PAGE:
REVIEW: BATMAN: THE BRAVE AND THE BOLD – SEASON 1-3

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MAIN CAST

Diedrich Bader (Vampires Suck)

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RECURRING / NOTABLE GUEST STARS

Dee Bradley Baker (American Dad)
Will Friedle (Batman Beyond)
Jason Marsden (Full House)
James Arnold Taylor (Star Wars: The Clone Wars)
Marc Worden (Ultimate Avengers)
Grey DeLisle (The Replacements)
John Dimaggio (Futurama)
Tom Kenny (Super hero Squad)
Kevin Michael Richardson (The Cleveland Show)
Corey Burton (Critters)
R. Lee Ermey (Full Metal Jacket)
Scott Menville (Teen Titans)
Vyvan Pham (Generator Rex)
Bumper Robinson (Sabrina: TTW)
Mikey Kelley (TMNT)
Michael Rosenbaum (Smallville)
Will Wheaton (Powers)
Xander Berkeley (Kick-Ass)
Loren Lester (Batman: TAS)
Phil Morris (Smallville)
Jeff Bennett (James Bond Jr.)
Oded Fehr (The Mummy)
Ellen Greene (Pushing Daisies)
Armin Shimmerman (Star Trek: DS9)
Tara Strong (Batman: The Killing Joke)
Tom Everett Scott (Scream: The Series)
Billy West (Futurama)
Jeffrey Tambor (The Hangover)
Paul Reubens (Gotham)
Diane Delano (Jeepers Creepers II)
Peter Woodward (Crusade)
Neil Patrick Harris (How I Met Your Mother)
James Remar (Flashforward)
Jeffrey Combs (Gothman)
Ioan Grufford (Ringer)
J.K. Simmons (Whiplash)
William Katt (Carrie)
Clancy Brown (Highlander)
Tress MacNeille (Futurama)
Hynden Walch (The Batman)
Kevin Conroy (Batman: TAS)
Mark Hamill (Batman: The Killing Joke)
Adam West (BAtman 60s)
Julie Newmar (Batman 60s)
Dana Delany (Body of Proof)
Tony Todd (Chuck)
Peter Scolari (Gotham)
Cree Summer (Batman Beyond)
Steve Blum (Wolverine and Thje X-Men)
John Wesley Shipp (The Flash)
Alan Tudyk (Firefly)
Olivia D’Abo (Conan The Destroyer)
Mae Whitman (Independence Day)
Fred Tatasciore (Hulk Vs)
Vanessa Marshall (Star Wars: Revels)
John Michael Higgins (Still Waiting)
Michael Jai White (Arrow)
Morena Baccarin (Gotham)
Tippi Hedren (The Birds)
Gary Owens (That 70s Show)
Ted McGinley (Highlander 2)
Henry Winkler (Happy Days)

There’s a gloriously meta moment in the back half of this season of Batman: The Brave and the Bold where the show’s producers are raked over the coals at Comic-Con. One of the twentysomethings in the crowd grouses and groans about how the Caped Crusader in the cartoon isn’t his Batman, and…well, he’s not wrong. DC’s comics anymore are joylessly grim and gritty…22 monthly pages of misery and scowling and torture and dismemberment and death and high collars and way too much crosshatching. Batman: The Brave and the Bold, meanwhile, is defined by its vivid colors and clean, thick linework. It’s a series whose boundless imagination and thirst for high adventure make you feel like a six year old again, all wide-eyed and grinning ear to ear.


You know all about The Dark Knight’s war on crime, and in The Brave and the Bold , he’ll duke it out against any badnik, anywhere. He doesn’t go it alone, either, with every episode pairing Batman up with at least one other DC superhero. Heck, to keep it interesting, The Brave and the Bold shies away from the obvious choices like Superman and Wonder Woman. Instead, you get more interesting team-ups like Blue Beetle (more than one, even!), Elongated Man, Wildcat, Mister Miracle, Kamandi, and B’wana Beast.
Other animated incarnations of Batman have been rooted in something close enough to reality. Sure, you might have androids and the occasional Man-Bat, but they tried to veer away from anything too fantastic. The Brave and tbe Bold has free reign to do just about whatever it wants. One week, maybe you’ll get an adventure in the far-flung reaches of space with a bunch of blobby alien amoebas who mistake Batman for Blue Beetle’s sidekick. The next might offer up Tolkien-esque high fantasy with dragons and dark sorcery. Later on, Aquaman and The Atom could play Fantastic Voyage inside Batman’s bloodstream, all while the Caped Crusader is swimming around in a thirty-story walking pile of toxic waste. He could be in a Western or a post-apocalyptic wasteland or a capes-and-cowls musical or even investigate a series of grisly something-or-anothers alongside Sherlock Holmes in Victorian England.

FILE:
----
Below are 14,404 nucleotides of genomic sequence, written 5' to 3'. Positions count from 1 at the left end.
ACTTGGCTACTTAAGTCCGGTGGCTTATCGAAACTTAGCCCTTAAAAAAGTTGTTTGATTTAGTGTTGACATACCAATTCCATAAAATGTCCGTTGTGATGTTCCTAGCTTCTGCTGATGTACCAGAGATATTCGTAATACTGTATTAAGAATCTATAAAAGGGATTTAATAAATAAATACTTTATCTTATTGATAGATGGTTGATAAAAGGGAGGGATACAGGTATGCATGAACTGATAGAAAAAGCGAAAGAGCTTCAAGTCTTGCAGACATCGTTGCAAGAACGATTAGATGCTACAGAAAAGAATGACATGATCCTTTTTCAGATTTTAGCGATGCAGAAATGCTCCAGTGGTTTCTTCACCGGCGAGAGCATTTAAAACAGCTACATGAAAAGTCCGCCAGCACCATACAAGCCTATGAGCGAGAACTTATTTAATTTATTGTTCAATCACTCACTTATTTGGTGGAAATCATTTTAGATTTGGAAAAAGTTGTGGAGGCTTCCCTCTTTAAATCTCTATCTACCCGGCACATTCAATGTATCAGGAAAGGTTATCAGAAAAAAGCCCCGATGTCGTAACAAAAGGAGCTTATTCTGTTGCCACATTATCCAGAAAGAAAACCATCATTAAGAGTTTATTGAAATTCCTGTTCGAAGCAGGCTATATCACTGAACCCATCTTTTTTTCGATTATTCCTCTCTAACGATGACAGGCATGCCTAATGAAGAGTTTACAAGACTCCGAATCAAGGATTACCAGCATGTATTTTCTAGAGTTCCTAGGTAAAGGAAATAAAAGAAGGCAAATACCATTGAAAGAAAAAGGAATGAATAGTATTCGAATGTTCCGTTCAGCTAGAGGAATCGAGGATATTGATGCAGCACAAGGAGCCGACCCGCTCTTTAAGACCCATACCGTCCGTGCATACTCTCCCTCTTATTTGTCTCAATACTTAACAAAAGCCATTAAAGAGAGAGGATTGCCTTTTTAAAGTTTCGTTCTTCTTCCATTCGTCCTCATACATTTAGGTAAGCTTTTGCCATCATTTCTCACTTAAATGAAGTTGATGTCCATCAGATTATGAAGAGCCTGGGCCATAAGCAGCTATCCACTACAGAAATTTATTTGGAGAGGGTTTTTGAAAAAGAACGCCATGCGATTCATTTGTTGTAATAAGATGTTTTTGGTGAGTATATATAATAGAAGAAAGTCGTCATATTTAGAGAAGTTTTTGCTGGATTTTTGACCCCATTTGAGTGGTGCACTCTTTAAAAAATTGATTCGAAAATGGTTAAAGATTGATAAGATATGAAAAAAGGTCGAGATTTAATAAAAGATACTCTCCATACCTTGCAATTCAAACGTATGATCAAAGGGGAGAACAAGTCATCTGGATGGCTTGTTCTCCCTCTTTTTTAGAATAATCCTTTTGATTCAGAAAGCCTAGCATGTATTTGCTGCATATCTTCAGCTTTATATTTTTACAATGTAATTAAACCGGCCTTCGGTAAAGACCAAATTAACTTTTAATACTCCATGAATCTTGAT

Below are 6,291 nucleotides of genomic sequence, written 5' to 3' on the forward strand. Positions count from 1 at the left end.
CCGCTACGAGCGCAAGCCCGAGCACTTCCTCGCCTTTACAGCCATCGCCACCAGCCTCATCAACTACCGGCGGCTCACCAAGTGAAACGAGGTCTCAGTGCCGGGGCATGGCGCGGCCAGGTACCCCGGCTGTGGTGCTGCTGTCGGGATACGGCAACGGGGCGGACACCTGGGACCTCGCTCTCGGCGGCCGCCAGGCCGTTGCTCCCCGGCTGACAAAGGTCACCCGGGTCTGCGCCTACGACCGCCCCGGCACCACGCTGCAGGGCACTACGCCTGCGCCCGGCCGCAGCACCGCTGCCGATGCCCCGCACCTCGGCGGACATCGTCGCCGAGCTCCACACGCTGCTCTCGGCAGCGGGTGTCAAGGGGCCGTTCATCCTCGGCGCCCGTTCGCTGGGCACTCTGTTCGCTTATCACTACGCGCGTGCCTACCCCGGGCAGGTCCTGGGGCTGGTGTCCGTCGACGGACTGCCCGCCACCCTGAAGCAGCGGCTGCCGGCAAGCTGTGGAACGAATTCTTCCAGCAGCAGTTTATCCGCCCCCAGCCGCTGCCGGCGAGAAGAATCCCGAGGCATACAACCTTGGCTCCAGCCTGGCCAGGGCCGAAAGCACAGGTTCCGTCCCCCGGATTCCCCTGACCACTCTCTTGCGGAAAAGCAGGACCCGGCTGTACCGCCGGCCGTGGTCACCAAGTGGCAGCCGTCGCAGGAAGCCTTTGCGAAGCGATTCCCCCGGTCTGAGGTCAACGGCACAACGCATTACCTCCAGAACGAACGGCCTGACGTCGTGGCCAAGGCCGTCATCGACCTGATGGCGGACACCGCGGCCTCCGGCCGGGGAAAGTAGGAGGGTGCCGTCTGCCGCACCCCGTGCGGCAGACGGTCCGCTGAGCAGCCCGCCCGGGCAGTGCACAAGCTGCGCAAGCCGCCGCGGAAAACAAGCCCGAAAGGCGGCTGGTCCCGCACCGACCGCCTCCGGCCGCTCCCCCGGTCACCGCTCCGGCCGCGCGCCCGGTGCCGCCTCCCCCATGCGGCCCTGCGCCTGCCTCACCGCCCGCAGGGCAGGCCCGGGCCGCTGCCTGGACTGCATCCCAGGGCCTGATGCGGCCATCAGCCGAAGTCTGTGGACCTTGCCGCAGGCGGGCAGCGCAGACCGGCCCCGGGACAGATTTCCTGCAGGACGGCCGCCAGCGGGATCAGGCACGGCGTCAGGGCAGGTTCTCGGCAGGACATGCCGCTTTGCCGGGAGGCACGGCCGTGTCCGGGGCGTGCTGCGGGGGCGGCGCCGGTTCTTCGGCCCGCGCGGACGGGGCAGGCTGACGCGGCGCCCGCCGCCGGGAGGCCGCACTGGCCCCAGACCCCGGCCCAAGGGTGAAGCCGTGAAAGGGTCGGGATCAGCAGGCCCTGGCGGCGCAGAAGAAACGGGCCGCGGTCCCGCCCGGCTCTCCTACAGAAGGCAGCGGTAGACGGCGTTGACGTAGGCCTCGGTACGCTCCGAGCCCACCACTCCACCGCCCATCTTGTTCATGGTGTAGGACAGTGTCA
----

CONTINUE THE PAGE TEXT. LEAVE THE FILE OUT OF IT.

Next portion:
Batman has markedly different relationships with every one of those masked heroes. There’s the gadget geekery with an earlier incarnation of the Blue Beetle. With the younger, greener-but-still-blue Beetle, Batman takes on more of a mentor role.

More of a stern paternal figure for Plastic Man, and a rival for Green Arrow. Sometime it might not even be the most pleasant dynamic, such as a decidedly adult Robin who doesn’t feel like he can fully step outside the long shadow that Batman casts.

There are some really unique takes on iconic (and not so iconic!) DC superheroes here, and far and away the standout is Aquaman. This barrel-chested, adventure-loving braggart is my favorite incarnation of the king of the seven seas, and if Aquaman ever scores a cartoon of his own, I hope he looks and acts a lot like this. Oh, and The Brave and the Bold does a spectacular job mining DC’s longboxes for villains too, and along with some of the familiar favorites, you get a chance to boo and hiss at the likes of Kanjar Ro, The Sportsmaster, Kite Man, Gentleman Ghost, Chemo, Calendar ManKing, Crazy Quilt, and Shrapnel. The Brave and the Bold delivers its own versions of Toyman, Vandal Savage, and Libra while it’s at it, the latter of whom has the closest thing to a season arc that the series inches towards.

Batman: The Brave and the Bold is every bit as fun and thrilling as you’d expect from a series where every episode’s title ends with an exclamation point. Each installment is fat-packed with action, and the series has a knack for piling it on in ways I never saw coming. Even with as imaginative and off-the-walls as The Brave and the Bold can get, it still sticks to its own internal logic, so the numerous twists, turns, and surprises are all very much earned.